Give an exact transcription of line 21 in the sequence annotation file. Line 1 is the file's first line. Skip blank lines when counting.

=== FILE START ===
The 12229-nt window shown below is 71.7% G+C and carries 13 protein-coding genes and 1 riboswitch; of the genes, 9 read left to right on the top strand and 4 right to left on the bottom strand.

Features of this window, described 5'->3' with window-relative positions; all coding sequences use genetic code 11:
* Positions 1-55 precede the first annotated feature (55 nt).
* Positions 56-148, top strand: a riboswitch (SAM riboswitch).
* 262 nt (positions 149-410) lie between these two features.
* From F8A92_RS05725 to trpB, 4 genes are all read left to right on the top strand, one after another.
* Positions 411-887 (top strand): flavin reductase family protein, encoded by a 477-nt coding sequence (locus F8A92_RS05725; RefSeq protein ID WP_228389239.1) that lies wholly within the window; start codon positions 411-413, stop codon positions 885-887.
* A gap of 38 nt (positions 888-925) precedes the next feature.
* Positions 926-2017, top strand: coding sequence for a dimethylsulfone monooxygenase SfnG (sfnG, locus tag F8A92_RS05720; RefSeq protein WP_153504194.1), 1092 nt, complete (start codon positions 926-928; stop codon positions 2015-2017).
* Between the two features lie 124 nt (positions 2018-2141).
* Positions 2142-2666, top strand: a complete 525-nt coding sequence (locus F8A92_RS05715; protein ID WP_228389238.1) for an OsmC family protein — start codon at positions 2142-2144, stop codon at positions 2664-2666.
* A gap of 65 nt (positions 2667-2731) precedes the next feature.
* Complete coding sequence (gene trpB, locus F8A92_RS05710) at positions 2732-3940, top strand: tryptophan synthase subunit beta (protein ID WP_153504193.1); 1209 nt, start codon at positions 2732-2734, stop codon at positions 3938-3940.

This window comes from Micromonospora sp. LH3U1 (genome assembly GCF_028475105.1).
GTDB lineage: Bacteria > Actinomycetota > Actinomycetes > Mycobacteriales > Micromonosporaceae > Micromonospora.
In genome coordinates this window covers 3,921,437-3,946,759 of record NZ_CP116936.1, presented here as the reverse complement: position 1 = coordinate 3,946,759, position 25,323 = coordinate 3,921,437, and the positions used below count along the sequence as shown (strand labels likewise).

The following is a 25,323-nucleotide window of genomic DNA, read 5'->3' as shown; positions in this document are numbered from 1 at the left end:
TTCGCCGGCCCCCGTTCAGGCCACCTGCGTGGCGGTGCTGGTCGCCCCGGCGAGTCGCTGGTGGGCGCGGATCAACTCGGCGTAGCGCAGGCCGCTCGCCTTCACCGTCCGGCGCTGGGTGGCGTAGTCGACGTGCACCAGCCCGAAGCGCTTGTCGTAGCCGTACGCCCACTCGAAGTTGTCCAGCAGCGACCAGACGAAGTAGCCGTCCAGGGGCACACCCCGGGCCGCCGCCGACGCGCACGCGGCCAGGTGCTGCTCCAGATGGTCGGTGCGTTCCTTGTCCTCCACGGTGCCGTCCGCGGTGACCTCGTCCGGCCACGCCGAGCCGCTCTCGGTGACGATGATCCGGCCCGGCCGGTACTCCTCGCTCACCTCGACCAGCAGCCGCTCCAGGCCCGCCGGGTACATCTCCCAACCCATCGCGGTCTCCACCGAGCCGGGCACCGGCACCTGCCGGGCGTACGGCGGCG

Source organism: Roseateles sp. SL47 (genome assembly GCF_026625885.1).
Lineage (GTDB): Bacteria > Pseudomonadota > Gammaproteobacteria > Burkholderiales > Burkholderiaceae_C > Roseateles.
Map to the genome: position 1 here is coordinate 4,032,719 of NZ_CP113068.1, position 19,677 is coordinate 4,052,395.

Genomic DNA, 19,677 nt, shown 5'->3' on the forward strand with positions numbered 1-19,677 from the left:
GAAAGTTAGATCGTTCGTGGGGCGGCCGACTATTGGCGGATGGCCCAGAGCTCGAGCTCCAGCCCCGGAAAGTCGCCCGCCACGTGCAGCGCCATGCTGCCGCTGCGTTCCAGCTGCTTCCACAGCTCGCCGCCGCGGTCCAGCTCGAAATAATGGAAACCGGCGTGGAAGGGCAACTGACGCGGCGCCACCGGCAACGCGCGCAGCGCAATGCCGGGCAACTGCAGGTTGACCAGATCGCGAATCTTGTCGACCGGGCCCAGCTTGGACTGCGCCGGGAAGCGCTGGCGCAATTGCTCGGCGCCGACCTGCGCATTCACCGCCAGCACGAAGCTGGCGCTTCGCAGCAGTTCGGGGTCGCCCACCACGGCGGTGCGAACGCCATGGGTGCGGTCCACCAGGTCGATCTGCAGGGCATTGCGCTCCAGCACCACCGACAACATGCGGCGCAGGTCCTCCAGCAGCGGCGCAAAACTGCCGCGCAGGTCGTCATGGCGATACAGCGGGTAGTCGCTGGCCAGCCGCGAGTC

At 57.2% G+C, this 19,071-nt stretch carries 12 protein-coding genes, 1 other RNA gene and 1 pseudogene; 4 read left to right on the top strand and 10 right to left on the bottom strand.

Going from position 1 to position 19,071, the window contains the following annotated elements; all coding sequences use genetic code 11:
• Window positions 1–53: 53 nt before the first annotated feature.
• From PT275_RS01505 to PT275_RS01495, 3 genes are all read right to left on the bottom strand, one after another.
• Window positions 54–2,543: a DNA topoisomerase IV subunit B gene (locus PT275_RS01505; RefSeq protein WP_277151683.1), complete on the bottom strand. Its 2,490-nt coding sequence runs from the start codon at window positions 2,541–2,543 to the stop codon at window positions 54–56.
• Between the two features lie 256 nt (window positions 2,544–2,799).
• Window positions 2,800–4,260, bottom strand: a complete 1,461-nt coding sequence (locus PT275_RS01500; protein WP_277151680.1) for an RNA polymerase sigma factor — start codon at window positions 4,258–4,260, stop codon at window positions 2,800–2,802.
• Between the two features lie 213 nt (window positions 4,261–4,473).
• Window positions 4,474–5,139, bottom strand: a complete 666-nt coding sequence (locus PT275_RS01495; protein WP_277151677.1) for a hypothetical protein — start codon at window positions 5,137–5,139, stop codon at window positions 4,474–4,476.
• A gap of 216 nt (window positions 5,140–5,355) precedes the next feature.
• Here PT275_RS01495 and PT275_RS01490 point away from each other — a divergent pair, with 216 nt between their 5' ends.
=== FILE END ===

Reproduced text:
Map to the genome: position 1 here is coordinate 4,032,719 of NZ_CP113068.1, position 19,677 is coordinate 4,052,395.